How brain training exercises can improve your mental performance

Cognitive Skills Meaning Store, 54% OFF | like you go to the gym to exercise your physical muscles, you can also exercise your brain to keep it sharp and healthy. And like physical fitness, there are lots of different ways to “work out” your mental muscles. Here are some easy, everyday activities that science has shown can boost your mental performance in just five minutes a day.


Crosswords and Other Word Games


Crosswords, Scrabble, and other word games have been shown to improve verbal fluency and increase vocabulary. They also help keep your mind sharp as you age. In one study of over 2,800 adults aged 50 and up, those who played word games had a lower risk of cognitive decline than those who didn’t play any games at all. And in another study of people with Alzheimer’s disease, playing word games was found to improve memory and thinking skills.


Solving Math Problems


You don’t have to be a math whiz to reap the benefits of solving math problems. In fact, even just trying to do simple calculations in your head can give your brain a workout. One study found that older adults who did daily math exercises had better mental flexibility and problem-solving skills than those who didn’t do any math exercises.


Another study found that second graders who worked on math puzzles had better the ability to pay attention than those who didn’t do the puzzles. So next time you’re waiting in line at the grocery store, try mentally calculating the total cost of your purchase instead of letting your mind wander.


Reading for Pleasure


While reading for school or work is important, reading for pleasure can also have some serious brain benefits. In one study, people who read for just six minutes a day were found to have increased levels of life satisfaction compared to those who didn’t read at all. Reading has also been linked with increased empathy, decreased stress levels, and improved sleep quality.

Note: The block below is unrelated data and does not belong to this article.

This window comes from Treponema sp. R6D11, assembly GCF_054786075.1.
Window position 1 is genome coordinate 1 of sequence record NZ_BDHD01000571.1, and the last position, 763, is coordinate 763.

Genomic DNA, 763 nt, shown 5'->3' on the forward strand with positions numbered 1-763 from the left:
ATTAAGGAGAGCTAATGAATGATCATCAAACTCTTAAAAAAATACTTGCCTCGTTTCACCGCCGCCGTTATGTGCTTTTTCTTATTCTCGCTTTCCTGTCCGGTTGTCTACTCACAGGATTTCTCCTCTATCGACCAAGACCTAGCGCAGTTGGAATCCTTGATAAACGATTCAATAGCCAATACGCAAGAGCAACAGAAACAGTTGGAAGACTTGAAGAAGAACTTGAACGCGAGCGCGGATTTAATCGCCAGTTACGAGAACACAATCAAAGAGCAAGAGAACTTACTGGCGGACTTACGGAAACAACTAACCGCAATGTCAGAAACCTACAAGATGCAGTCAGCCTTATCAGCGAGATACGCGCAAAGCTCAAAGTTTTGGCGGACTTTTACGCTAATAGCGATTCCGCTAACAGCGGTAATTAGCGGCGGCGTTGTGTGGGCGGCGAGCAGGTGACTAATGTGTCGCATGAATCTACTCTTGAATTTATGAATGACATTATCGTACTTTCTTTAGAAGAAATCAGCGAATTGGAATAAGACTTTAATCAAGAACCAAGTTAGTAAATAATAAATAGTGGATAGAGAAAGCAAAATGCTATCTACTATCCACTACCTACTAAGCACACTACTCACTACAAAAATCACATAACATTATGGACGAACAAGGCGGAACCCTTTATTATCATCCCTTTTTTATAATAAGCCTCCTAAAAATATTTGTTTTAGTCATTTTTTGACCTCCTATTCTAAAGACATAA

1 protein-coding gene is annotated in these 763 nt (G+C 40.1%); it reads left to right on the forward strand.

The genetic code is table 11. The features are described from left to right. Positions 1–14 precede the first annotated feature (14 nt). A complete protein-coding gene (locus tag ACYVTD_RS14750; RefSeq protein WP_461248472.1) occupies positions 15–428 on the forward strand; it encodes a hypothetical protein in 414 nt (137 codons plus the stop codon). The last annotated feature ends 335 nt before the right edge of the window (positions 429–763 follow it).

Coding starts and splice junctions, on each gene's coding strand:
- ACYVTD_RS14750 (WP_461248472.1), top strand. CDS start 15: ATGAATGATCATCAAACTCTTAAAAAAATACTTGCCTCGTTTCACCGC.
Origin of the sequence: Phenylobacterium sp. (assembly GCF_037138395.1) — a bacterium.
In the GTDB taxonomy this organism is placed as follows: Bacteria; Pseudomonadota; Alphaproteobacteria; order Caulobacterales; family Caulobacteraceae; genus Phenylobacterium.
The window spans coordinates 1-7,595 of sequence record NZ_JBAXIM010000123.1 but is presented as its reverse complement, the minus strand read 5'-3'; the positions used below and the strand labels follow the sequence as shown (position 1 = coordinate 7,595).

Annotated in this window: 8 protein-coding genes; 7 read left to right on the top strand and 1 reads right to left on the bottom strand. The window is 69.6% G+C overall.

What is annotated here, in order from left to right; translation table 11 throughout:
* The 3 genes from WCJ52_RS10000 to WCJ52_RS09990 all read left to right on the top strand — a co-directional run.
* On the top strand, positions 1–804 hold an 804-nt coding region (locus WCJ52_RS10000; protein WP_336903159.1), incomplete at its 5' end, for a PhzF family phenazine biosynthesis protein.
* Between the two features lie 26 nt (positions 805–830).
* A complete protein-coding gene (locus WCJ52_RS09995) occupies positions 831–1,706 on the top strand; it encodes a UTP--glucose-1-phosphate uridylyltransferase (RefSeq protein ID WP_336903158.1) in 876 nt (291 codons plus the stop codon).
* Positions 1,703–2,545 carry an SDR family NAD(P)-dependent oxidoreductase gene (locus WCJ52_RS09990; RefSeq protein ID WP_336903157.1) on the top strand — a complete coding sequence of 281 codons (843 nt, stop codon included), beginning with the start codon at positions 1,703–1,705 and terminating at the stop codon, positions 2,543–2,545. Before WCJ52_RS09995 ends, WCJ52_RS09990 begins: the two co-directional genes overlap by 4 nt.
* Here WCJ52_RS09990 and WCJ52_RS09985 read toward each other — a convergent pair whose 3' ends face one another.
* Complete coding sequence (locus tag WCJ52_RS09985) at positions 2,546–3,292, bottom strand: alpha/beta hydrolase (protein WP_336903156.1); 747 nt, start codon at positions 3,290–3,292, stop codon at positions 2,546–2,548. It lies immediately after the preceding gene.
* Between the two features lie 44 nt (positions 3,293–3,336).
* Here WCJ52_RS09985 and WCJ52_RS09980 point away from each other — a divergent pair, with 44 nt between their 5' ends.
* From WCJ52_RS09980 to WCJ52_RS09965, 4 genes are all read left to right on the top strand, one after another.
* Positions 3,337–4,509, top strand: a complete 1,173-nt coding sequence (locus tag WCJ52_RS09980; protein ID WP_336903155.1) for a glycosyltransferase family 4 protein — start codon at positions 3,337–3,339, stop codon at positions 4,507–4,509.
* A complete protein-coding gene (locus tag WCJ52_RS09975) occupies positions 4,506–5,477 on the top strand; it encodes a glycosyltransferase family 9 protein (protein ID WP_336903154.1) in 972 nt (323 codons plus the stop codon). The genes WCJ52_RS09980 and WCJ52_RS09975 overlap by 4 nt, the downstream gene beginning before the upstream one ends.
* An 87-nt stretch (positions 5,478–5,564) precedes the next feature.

How does brain training work?


Brain training exercises work by improving specific cognitive skills. These skills are the basic mental processes that we use to do everyday activities like reading, remembering, and problem-solving.


When you improve these skills, you can see benefits in other areas of your life as well—like being able to better manage multiple tasks at once or remember someone’s name after meeting them for the first time.


Some brain training exercises also work on what’s known as “fluid intelligence.” This is the ability to see relationships between things, solve new problems, and adapt to new situations. Training your fluid intelligence can have benefits in both your personal and professional life—like being able to come up with creative solutions to problems at work or making quick decisions in a crisis.


So how do you start brain training?


There are lots of different ways to do brain training exercises, and there’s no one “right” way to do it. Some people like to use brain training apps, while others prefer to do paper-and-pencil puzzles. 


And there are also some brain training activities that you can do in your everyday life, like reading and doing math problems.


These are just a few examples of easy activities that can help boost your mental performance. So next time you have five minutes to spare, try doing one of these activities instead of mindlessly scrolling through social media or watching TV. Your brain will thank you!


Ivy Skye Marshall: Ivy, a social justice reporter, covers human rights issues, social movements, and stories of community resilience.